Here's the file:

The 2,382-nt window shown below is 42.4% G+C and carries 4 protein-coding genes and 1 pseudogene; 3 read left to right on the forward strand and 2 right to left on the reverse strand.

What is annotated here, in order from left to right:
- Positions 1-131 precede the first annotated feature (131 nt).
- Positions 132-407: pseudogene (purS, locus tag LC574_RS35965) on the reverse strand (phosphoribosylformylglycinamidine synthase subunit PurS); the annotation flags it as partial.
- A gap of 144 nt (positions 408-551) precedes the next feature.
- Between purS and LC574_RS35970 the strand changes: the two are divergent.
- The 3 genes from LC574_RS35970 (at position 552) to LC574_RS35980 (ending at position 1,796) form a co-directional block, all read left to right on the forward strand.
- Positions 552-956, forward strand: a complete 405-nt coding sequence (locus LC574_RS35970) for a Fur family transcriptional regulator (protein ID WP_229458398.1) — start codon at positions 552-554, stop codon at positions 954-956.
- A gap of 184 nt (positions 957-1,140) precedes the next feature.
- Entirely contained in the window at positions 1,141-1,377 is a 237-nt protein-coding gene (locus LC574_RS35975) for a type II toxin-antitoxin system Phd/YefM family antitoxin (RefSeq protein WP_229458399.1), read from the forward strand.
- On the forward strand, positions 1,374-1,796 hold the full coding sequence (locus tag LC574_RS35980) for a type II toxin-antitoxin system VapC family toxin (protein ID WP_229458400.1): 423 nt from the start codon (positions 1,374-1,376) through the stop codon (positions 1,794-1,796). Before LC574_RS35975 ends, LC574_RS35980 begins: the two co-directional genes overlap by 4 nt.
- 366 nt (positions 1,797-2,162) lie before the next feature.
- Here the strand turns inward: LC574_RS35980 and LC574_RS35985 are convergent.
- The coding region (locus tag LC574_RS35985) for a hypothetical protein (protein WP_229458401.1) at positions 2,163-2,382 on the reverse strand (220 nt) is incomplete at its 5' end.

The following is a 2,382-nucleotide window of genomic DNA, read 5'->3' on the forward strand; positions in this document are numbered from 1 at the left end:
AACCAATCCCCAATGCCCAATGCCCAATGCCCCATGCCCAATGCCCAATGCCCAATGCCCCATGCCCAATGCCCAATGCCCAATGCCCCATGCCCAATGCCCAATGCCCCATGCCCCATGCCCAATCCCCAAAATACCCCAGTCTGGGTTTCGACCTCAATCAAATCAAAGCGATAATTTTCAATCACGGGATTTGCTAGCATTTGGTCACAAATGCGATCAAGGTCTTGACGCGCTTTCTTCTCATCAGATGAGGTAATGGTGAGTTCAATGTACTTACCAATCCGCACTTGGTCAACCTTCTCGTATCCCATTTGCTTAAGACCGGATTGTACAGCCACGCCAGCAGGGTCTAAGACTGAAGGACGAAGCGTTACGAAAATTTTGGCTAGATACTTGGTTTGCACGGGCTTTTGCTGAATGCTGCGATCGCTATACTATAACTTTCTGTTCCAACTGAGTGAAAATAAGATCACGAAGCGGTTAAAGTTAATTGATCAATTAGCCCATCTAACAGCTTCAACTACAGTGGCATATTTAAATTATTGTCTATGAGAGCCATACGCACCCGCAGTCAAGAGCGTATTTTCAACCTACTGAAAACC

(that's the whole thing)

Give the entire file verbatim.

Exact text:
The 2,382-nt window shown below is 42.4% G+C and carries 4 protein-coding genes and 1 pseudogene; 3 read left to right on the forward strand and 2 right to left on the reverse strand.

What is annotated here, in order from left to right:
- Positions 1-131 precede the first annotated feature (131 nt).
- Positions 132-407: pseudogene (purS, locus tag LC574_RS35965) on the reverse strand (phosphoribosylformylglycinamidine synthase subunit PurS); the annotation flags it as partial.
- A gap of 144 nt (positions 408-551) precedes the next feature.
- Between purS and LC574_RS35970 the strand changes: the two are divergent.
- The 3 genes from LC574_RS35970 (at position 552) to LC574_RS35980 (ending at position 1,796) form a co-directional block, all read left to right on the forward strand.
- Positions 552-956, forward strand: a complete 405-nt coding sequence (locus LC574_RS35970) for a Fur family transcriptional regulator (protein ID WP_229458398.1) — start codon at positions 552-554, stop codon at positions 954-956.
- A gap of 184 nt (positions 957-1,140) precedes the next feature.
- Entirely contained in the window at positions 1,141-1,377 is a 237-nt protein-coding gene (locus LC574_RS35975) for a type II toxin-antitoxin system Phd/YefM family antitoxin (RefSeq protein WP_229458399.1), read from the forward strand.
- On the forward strand, positions 1,374-1,796 hold the full coding sequence (locus tag LC574_RS35980) for a type II toxin-antitoxin system VapC family toxin (protein ID WP_229458400.1): 423 nt from the start codon (positions 1,374-1,376) through the stop codon (positions 1,794-1,796). Before LC574_RS35975 ends, LC574_RS35980 begins: the two co-directional genes overlap by 4 nt.
- 366 nt (positions 1,797-2,162) lie before the next feature.
- Here the strand turns inward: LC574_RS35980 and LC574_RS35985 are convergent.
- The coding region (locus tag LC574_RS35985) for a hypothetical protein (protein WP_229458401.1) at positions 2,163-2,382 on the reverse strand (220 nt) is incomplete at its 5' end.

The following is a 2,382-nucleotide window of genomic DNA, read 5'->3' on the forward strand; positions in this document are numbered from 1 at the left end:
AACCAATCCCCAATGCCCAATGCCCAATGCCCCATGCCCAATGCCCAATGCCCAATGCCCCATGCCCAATGCCCAATGCCCAATGCCCCATGCCCAATGCCCAATGCCCCATGCCCCATGCCCAATCCCCAAAATACCCCAGTCTGGGTTTCGACCTCAATCAAATCAAAGCGATAATTTTCAATCACGGGATTTGCTAGCATTTGGTCACAAATGCGATCAAGGTCTTGACGCGCTTTCTTCTCATCAGATGAGGTAATGGTGAGTTCAATGTACTTACCAATCCGCACTTGGTCAACCTTCTCGTATCCCATTTGCTTAAGACCGGATTGTACAGCCACGCCAGCAGGGTCTAAGACTGAAGGACGAAGCGTTACGAAAATTTTGGCTAGATACTTGGTTTGCACGGGCTTTTGCTGAATGCTGCGATCGCTATACTATAACTTTCTGTTCCAACTGAGTGAAAATAAGATCACGAAGCGGTTAAAGTTAATTGATCAATTAGCCCATCTAACAGCTTCAACTACAGTGGCATATTTAAATTATTGTCTATGAGAGCCATACGCACCCGCAGTCAAGAGCGTATTTTCAACCTACTGAAAACC